The fifth year of BottleRock was its best and biggest yet with over 120,000 people traveling to Napa on Memorial Day Weekend to see Maroon 5, Tom Petty & the Heartbreakers, Foo Fighters, and more, while also indulging in the best food and wine options of any music festival. (It is Napa, after all.)
The Napa Valley Expo grounds (right in the heart of downtown Napa) were transformed into a beautiful and shockingly well-organized village for the festival that featured four stages, over 80 artists, dozen of gourmet food options, tons of VIP perks for those who chose to indulge, and more craft beer and wine than anyone can care to (or probably even can) remember. Even better: the weather completely cooperated with blue skies and refreshing breezes all weekend long.
Clearly with so many options, we couldn’t see, eat, or drink it all, but we did our best. Here’s what we observed.
· The 210,000 square foot Bermuda grass lawn in front of the main stage was a game-changer. After all of the complaints about the dirt and dust the previous four years, this fake grass not only looked aesthetically pleasing, but majorly upped the comfort level for concert-goers.
· The BottleRock crowd is definitely older than the Coachella crowd. At one point we overheard someone whine, “I don’t know ANY of these bands.” She was 14 and saying it to her parents, who seemed nonplussed as they sipped on their chardonnay and nodded their heads along to Gavin Degraw.
· Still… the crowd wasn’t so old that we didn’t spot plenty of flower crowns and intricate braids, though we suspect that’s because there were several places to get one’s hair braided, including the Sutter Health Wellness Spa (where one could also pay to get a massage or hydration treatment) or in the VIP area where Paul Mitchell was doing “15 minute braids” for free.
· Martha Stewart, Macklemore and Ryan Lewis on the Williams-Sonoma Culinary Stage was a bit of a miss. The crowd was big, but also loud, so it was impossible to hear what dish Martha was making (turns out it was chicken and rice and also a pork chop), and it seemed like she was really just there to promote her meal kits… which seemingly worked since here we are talking about it.
· Ayesha Curry and E-40, on the other hand, were thoroughly entertaining and informative (she made chicken and gruyere waffles, followed by bananas Foster and admitted that though she was making the waffle batter from scratch for the demonstration, at home she uses the box mix ‘cause “it’s all about ease”). E-40 was also pimping out his wares (Curry made her fried chicken using a 40-ounce of E-40 and the East Bay rapper poured his “brand new Tropiscato” which “tastes like juice” and is available at BevMo.
Of course, the real highlight was when Steph Curry jumped on stage. The crowd went wild, screaming “MVP.” How’d he rank his wife’s chicken and waffles from one to ten? He gave them a “30,” of course.
· Chef Masaharu Morimoto used his time on the Culinary Stage to break down a 120-pound blue fin tuna with a little help from NFL legends Franco Harris (Pittsburgh Steelers) and Charles Woodson (a former Raider who just handed down his number to Marshawn Lynch). All there is to say about that is 120-pounds of tuna is a LOT of tuna.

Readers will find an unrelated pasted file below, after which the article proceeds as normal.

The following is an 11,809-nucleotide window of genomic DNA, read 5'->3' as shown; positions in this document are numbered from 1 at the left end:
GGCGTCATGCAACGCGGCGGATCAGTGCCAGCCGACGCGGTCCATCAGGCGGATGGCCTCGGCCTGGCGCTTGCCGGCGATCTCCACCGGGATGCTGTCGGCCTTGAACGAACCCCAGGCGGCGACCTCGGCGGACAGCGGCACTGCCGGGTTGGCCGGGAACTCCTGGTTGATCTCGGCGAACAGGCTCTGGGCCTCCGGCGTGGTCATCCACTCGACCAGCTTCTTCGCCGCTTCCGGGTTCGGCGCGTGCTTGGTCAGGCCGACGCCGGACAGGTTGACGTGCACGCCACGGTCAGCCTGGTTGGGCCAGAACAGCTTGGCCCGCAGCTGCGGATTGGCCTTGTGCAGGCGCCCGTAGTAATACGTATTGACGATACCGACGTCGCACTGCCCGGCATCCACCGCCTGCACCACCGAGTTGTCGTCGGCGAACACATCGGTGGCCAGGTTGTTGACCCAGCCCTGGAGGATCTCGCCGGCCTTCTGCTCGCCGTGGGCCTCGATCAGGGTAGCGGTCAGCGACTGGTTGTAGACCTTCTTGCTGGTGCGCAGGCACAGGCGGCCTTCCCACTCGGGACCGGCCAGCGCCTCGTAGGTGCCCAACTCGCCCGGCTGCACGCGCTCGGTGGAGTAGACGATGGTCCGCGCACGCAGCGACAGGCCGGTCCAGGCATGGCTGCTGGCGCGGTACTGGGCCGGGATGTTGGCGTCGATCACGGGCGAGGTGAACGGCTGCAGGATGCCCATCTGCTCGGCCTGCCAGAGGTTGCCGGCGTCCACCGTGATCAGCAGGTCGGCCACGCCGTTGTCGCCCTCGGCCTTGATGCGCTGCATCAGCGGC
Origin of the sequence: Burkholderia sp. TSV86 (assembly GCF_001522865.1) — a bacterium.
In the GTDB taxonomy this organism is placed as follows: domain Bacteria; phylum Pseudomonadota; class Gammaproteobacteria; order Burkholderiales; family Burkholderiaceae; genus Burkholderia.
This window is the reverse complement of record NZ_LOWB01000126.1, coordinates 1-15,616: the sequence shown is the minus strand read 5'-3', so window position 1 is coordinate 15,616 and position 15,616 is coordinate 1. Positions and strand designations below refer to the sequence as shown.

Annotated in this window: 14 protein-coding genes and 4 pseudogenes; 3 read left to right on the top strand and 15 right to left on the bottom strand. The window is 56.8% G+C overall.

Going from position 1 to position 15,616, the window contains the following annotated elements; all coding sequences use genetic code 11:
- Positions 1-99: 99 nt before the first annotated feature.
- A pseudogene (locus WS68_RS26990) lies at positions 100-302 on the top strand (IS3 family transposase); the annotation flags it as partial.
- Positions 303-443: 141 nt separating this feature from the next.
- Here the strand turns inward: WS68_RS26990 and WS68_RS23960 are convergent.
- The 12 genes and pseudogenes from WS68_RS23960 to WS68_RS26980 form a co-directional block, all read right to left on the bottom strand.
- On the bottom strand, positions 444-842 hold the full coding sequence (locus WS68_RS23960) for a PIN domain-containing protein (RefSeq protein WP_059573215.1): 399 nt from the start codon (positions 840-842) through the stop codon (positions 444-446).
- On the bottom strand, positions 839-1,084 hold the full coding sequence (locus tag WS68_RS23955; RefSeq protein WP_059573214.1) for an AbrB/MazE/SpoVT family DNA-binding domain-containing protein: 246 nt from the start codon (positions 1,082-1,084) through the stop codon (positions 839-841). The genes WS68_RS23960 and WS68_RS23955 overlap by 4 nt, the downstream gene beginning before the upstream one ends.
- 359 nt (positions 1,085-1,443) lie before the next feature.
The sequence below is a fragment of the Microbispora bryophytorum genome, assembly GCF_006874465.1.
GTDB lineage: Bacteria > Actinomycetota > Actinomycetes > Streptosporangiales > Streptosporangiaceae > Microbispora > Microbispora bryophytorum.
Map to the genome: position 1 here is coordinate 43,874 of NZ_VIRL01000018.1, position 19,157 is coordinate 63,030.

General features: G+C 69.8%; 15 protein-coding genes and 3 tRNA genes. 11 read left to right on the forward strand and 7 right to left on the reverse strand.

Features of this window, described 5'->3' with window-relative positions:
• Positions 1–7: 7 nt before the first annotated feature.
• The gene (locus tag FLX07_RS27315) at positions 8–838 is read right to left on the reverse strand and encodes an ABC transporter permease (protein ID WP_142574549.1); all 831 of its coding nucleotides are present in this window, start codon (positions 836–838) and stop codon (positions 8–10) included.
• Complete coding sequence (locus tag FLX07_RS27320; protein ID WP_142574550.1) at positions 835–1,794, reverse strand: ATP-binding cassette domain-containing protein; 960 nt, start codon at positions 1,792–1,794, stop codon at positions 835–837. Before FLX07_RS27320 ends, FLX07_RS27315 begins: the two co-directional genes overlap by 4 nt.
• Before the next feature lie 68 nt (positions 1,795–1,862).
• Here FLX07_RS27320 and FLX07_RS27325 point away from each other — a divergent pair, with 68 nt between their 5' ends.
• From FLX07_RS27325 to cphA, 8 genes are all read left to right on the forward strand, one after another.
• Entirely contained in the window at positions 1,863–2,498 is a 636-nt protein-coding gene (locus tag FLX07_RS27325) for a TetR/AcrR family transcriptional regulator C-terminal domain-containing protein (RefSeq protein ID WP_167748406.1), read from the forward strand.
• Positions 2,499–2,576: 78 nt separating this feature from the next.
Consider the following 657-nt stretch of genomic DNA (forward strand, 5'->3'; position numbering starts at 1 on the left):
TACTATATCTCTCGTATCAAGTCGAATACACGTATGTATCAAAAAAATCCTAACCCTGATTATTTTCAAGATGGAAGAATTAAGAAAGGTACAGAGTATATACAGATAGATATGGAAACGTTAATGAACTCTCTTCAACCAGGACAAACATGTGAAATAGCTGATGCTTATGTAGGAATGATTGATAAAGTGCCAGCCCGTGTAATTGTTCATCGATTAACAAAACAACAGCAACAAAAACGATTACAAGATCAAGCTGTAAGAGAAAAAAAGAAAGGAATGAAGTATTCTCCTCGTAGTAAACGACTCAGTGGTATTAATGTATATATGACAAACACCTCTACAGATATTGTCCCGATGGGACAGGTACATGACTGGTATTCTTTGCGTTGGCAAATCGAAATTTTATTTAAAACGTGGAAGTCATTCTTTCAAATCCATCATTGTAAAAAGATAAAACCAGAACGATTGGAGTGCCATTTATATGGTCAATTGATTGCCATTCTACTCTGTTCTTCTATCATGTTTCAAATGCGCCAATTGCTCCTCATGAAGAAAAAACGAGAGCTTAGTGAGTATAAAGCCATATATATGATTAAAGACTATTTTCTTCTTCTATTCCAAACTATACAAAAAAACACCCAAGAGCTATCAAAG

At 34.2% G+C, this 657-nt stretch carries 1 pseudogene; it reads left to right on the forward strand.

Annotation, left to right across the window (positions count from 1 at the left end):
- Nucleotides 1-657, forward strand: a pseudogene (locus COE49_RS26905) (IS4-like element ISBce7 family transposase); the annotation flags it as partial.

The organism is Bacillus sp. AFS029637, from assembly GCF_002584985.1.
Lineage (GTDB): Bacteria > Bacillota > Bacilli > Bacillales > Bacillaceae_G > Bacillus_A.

· There were VIP areas inside the VIP areas, so only a select group of people could access the Alaska Airlines Sky Deck to enjoy the free daily wine tastings from some of Napa’s most acclaimed wineries (including rose from Blackbird Vineyards and Rombauer Chardonnay that was selling for something like $30 a glass elsewhere).
· There was also the Alaska Airlines “Sips and Tips” tasting with a Master Sommelier every day at 4 p.m. Saturday featured Chris Blanchard (MS, National Director Wine Education, Jackson Family Wines) and Jay James (MS, Director of Trade Sales, Chappellet Vineyards). The Sky Deck also featured shaded areas, respite from the crowds, and amazing views of the main stage, which explains why it was so heavily guarded.
· VIP-goers were also lucky enough to get pop-up acoustic performances from tons of the artists, including Warren G, Fitz & the Tantrums, Saint Motel, Cobi, and more. These performances were barely hyped, so it an intimate setting with maybe only a couple hundred people watching each one.
· There was no shortage of food and alcohol. From the Jim Bean Bourbon Bar to the alley of food trucks (Chairman, Kara’s Cupcakes, Drewski’s Hot Rod Kitchen, etc.) to the stands in the Culinary Garden (Ca’ Momi, Morimoto Napa, Mustard’s Grill, etc.)… everywhere we looked there was another opportunity to drop some pretty serious cash. Luckily, it all felt worth it. Even the $12 beer. Ca’ Momi gets our MVP award for the weekend for staying open later than everyone else, and making sure everyone got their pizza, even as organizers were trying to shut them down.
· Speaking of getting shut down… That’s exactly what happened to the Foo Fighters who dared to play past the strict 10 p.m. curfew and had the plug pulled on their set.
· The weekend was all about tough decisions. Maroon 5, Modest Mouse, or Warren G? Foo Fighter or The Roots? Tom Petty or the silent disco featuring Outkast’s Big Boi and The White Panda? The latter was a no-brainer for us (Tom Petty, of course), but almost 4,500 people opted for the silent disco, making it the biggest one ever in the United States.
· It was a struggle for anyone trying to get an Uber after the show. The ride service instituted a blackout zone around the fairgrounds, forcing potential passengers to walk a good mile if they wanted a car. It only took us until the final night to figure out that Lyft was not doing the same.
· It’s already been announced that BottleRock will be back next Memorial Day weekend. Like a fine wine, this festival has improved with age — and while we don’t know how they’ll top this year, we can’t wait to find out.